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IPL relaxes media restrictions

The standoff between the Indian Premier League and the media over controversial guidelines to cover the inaugural tournament looks set to ease as the IPL governing body has issued relaxed guidelines for media to cover the Twenty20 extravaganza.

The IPL has toned down some of its earlier restrictions, especially benefiting the print media and their respective websites. However, the websites having no print association would not be able to cover the matches from the ground. The IPL ban on news agencies supplying images to the websites stays. The fresh guidelines have been issued after a meeting with media representatives and IPL governing body members on Tuesday.

The new guidelines, which have been reduced to two pages, allowed website reporters to the venue a day before the match and for post match press conferences only. No online use or publication or syndication of any photograph clicked by accredited photographers is allowed except for the website of the publication.

The media gallery of a website can have up to any six pictures per match beyond whatever else is carried in the newspaper’s various editions.

The rules however warned the photographers for supplying pictures to any third party, including web portals and syndicates.

Earlier, IPL chairman and Board of Control for Cricket in India (BCCI) vice-president Lalit Modi agreed to relax rules to benefit the print media after discussing the matter with the Sports Journalists’ Federation of India (SJFI) and sports editors of mainline dailies on Monday.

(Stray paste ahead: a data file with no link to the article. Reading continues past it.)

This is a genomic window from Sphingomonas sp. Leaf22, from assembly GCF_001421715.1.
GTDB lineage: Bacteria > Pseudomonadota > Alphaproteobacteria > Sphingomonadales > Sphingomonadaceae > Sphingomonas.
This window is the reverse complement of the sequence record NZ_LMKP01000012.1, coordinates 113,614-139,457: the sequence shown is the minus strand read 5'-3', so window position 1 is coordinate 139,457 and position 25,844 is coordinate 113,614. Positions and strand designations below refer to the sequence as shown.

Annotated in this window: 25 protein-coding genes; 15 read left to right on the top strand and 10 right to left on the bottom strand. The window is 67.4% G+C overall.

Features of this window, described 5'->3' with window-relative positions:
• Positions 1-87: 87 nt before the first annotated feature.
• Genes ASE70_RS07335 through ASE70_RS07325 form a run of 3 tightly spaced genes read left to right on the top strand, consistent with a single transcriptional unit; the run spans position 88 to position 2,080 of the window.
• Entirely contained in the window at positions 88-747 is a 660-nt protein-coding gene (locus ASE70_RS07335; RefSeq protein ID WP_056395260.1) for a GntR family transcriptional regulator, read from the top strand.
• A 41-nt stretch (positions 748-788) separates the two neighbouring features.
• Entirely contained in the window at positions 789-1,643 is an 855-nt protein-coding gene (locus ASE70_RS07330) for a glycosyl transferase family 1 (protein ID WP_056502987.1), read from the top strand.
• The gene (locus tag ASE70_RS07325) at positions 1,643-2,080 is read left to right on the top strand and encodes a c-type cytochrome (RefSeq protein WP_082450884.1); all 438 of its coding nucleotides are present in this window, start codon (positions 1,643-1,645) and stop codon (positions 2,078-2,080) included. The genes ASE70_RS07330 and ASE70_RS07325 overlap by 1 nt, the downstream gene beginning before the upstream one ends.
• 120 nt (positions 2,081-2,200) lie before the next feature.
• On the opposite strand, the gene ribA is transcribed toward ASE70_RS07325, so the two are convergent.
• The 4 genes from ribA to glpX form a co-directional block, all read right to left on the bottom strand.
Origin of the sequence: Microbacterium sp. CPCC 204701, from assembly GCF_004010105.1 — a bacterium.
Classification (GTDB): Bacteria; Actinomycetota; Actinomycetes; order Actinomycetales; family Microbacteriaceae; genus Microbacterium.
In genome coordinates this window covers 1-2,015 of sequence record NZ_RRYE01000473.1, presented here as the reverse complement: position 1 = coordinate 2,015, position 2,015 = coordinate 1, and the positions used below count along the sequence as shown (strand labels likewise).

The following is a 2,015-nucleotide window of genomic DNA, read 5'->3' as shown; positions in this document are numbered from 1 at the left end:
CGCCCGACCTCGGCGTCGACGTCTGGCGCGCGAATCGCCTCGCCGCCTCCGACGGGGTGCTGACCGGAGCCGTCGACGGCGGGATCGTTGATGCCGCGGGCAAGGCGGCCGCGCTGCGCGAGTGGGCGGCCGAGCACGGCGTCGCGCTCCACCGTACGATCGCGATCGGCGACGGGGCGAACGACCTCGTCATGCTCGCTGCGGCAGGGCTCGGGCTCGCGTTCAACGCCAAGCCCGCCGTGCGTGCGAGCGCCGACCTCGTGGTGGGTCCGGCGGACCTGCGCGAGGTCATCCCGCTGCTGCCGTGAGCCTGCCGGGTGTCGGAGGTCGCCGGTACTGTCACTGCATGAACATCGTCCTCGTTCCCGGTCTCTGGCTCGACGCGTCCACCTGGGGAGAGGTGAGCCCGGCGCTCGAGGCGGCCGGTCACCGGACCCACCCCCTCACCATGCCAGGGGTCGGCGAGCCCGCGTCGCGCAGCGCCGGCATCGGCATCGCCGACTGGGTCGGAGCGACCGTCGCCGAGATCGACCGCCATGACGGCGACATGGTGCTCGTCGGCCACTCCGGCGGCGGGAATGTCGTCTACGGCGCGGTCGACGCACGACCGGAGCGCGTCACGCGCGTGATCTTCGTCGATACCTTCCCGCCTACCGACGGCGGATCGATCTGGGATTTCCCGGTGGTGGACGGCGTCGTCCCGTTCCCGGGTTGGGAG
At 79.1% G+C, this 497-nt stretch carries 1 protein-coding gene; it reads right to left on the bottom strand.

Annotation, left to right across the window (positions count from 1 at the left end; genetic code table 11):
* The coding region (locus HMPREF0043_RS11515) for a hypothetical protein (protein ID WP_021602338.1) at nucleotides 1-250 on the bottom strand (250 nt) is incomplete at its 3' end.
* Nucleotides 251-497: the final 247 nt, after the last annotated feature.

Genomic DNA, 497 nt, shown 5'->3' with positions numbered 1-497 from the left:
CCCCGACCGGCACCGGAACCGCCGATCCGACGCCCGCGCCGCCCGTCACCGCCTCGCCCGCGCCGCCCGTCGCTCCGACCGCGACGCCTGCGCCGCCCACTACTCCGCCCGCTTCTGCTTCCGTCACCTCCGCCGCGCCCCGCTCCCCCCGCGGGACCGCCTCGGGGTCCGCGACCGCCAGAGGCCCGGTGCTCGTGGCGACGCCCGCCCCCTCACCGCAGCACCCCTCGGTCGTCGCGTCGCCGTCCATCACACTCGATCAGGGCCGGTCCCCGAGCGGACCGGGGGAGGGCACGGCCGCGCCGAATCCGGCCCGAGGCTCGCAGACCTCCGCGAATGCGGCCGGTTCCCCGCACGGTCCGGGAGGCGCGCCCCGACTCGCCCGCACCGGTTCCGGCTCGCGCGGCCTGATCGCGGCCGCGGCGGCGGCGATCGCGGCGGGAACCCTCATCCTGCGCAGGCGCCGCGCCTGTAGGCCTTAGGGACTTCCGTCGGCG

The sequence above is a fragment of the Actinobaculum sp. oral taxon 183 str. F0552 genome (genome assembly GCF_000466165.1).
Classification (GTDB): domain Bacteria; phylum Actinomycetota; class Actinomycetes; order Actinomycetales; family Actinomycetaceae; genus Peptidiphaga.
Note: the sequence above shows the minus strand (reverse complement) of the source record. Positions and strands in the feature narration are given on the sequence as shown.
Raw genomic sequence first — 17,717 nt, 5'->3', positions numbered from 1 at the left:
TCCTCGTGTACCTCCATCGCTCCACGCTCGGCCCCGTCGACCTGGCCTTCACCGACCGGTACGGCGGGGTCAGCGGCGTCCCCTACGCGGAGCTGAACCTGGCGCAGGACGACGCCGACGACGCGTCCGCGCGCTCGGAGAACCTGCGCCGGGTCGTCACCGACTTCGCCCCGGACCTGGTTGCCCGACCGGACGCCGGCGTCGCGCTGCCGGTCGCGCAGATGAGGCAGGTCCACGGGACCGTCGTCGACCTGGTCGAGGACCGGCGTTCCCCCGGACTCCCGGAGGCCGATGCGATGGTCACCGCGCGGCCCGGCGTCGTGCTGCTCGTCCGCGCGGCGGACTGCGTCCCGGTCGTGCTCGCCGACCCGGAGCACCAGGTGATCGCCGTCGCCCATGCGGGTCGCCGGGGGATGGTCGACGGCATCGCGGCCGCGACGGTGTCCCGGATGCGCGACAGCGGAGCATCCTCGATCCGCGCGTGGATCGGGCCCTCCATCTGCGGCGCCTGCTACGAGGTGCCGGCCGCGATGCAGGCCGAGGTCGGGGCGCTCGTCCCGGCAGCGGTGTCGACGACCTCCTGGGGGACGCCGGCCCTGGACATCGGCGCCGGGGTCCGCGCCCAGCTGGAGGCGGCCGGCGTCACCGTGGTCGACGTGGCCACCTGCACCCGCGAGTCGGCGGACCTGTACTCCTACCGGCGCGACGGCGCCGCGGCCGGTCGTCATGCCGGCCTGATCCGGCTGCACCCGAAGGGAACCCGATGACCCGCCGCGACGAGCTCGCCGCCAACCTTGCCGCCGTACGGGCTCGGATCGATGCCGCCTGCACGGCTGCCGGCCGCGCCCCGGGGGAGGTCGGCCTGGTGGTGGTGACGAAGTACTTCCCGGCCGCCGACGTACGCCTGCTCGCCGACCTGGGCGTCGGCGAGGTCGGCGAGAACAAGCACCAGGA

Last week, the IPL had announced the media guidelines for accreditation, which a large section of the media houses found unacceptable.

The SJFI, on behalf of sports journalists and photographers, requested the BCCI President Sharad Pawar to resolve the contentious clauses.

The contentious norms arose from IPL’s terms and conditions, in which BCCI attempted to appropriate intellectual property rights on photographs shot by media organizations. IPL had banned websites from the event and demanded that agencies and print media houses upload, at their own cost, the pictures shot by them on IPL’s website for unrestricted use. Media organizations were irked by these guidelines, which amounted to restricting the use of images in any other publication even if it belonged to the same media house.

That BCCI was under some pressure was evident – the link to the media guidelines on the official tournament’s website was deactivated soon after the controversy broke.

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Categories: Cricket News, IPL News
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